You can judge a person by her choice of books, but can you judge a nation by its literature? What is the most American fiction? Literary Hub decided to mark Independence Day by asking non-American authors what they consider to be quintessentially American literature. Almost 50 writers, editors and publishers from around the world were each asked to choose three books. The resulting list of 96 titles includes many of the usual suspects: Moby Dick, The Adventures of Huckleberry Finn, Catcher in the Rye, and Light in August. But there are some surprising choices: Bret Easton Ellis' American Psycho, Raymond Chandler's The Long Goodbye, and Vladimir Nabokov's Lolita.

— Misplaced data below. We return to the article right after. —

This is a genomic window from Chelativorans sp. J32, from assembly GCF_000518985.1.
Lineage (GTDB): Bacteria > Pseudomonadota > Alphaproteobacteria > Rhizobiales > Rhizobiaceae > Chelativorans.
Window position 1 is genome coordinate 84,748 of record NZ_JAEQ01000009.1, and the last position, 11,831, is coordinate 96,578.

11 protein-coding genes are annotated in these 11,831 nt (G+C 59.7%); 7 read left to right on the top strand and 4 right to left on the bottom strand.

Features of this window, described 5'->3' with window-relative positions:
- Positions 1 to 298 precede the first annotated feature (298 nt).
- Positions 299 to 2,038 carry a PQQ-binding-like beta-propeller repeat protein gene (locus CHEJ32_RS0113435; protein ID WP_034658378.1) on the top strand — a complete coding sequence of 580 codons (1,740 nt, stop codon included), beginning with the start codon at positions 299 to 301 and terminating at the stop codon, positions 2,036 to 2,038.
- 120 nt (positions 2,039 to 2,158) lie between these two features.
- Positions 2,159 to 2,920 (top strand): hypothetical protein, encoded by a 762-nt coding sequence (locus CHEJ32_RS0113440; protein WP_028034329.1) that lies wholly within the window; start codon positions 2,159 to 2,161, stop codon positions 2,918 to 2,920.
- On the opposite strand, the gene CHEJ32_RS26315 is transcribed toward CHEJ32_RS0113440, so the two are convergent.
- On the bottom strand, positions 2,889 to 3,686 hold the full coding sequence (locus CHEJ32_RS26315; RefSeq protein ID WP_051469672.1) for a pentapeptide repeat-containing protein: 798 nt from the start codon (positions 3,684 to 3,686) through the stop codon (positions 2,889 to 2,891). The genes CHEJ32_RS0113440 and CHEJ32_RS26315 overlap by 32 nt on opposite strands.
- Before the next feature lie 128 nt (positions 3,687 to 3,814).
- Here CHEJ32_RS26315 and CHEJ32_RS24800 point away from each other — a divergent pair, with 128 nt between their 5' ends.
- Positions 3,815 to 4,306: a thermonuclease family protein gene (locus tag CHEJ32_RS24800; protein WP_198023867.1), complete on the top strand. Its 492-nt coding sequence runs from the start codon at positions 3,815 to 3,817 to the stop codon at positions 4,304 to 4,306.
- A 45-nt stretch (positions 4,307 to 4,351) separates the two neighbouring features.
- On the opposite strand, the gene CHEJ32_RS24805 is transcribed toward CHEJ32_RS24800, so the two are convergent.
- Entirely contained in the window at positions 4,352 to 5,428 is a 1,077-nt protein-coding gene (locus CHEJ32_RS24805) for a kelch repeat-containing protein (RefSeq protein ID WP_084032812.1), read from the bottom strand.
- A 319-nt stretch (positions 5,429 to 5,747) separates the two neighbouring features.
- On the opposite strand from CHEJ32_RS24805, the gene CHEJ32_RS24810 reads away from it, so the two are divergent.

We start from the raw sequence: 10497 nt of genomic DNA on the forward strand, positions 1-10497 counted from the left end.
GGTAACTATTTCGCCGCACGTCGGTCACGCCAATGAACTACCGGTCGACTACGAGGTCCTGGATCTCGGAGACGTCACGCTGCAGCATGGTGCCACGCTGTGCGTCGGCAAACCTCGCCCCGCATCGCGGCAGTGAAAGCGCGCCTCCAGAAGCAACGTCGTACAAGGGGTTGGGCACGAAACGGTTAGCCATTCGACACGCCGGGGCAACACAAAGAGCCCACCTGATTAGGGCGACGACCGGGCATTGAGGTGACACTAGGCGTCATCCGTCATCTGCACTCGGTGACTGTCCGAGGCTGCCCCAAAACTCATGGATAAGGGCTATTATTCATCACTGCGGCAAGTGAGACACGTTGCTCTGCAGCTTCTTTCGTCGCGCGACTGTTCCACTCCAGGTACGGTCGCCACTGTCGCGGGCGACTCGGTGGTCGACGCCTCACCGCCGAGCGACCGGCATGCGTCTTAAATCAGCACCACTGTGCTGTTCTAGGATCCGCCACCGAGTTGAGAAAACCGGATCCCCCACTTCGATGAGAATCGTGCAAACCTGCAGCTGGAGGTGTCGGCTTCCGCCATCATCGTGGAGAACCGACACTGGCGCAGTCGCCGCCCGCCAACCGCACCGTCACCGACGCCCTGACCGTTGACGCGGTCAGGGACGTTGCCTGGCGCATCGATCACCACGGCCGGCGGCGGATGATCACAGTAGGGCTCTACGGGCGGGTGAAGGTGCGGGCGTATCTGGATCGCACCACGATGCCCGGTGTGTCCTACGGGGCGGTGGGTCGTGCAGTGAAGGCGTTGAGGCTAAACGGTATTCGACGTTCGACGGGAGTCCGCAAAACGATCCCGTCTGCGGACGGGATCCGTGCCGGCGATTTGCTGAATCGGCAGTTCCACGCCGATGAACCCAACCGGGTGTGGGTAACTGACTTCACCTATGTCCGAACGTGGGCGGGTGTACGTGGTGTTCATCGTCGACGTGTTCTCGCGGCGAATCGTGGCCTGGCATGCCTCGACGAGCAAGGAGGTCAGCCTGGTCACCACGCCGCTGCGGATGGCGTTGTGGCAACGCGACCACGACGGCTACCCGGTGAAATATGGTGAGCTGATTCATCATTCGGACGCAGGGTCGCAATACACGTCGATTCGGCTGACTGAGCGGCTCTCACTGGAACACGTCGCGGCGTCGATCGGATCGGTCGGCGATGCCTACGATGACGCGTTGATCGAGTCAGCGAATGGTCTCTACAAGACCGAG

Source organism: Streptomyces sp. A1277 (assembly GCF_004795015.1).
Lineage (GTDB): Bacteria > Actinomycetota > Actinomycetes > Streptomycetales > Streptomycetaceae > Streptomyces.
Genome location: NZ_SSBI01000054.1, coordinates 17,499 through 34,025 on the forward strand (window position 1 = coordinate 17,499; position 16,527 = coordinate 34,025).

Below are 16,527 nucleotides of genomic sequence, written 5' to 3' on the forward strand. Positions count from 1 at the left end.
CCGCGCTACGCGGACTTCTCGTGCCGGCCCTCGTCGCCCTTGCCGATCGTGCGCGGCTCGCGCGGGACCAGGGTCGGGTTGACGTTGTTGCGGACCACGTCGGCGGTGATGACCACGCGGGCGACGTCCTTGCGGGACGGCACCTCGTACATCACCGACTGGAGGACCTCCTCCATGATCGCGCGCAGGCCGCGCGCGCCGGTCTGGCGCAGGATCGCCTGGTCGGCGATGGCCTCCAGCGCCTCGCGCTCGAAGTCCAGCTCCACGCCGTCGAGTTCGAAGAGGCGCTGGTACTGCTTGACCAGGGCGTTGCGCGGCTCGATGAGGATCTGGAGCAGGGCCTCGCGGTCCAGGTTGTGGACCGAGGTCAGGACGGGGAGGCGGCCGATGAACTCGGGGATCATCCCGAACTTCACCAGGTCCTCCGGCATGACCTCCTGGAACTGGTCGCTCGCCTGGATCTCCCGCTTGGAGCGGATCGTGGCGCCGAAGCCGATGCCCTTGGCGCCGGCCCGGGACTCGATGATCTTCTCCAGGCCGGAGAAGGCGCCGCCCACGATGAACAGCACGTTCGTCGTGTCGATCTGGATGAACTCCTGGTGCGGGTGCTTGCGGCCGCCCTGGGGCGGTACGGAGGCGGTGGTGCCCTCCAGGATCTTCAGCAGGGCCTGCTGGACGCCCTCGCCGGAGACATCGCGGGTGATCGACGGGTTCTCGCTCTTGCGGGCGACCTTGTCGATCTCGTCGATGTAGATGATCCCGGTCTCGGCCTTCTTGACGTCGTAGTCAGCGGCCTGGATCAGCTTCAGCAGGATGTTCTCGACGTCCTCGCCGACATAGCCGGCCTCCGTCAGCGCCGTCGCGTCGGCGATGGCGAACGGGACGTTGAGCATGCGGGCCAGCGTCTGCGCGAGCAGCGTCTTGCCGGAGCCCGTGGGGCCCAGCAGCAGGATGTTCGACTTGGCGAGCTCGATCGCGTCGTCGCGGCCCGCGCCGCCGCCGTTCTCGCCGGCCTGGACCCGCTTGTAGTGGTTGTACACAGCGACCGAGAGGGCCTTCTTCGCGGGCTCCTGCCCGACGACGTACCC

The oldest book is Benjamin Franklin's Autobiography (1791); the newest is George Saunders' Tenth of December (2013). In fact, quite a few of the books chosen are relatively recent. 19 of the books are by women. The most cited author is William Faulkner, whose As I Lay Dying is praised by one contributor as "grotesque and sublime, selfish and unfathomably generous ... the most American history I have ever read." Some other comments, any of which could be blurbs on the back of novels: "A lyrical and allusive journey to the very beginnings of the American nation." - A Mercy by Toni Morrison. "A celebration of life, friendship, jazz, and that most American experience: driving your car." - On the Road by Jack Kerouac. "The most extraordinary novel about the failure of the American Dream." - American Pastoral by Philip Roth.
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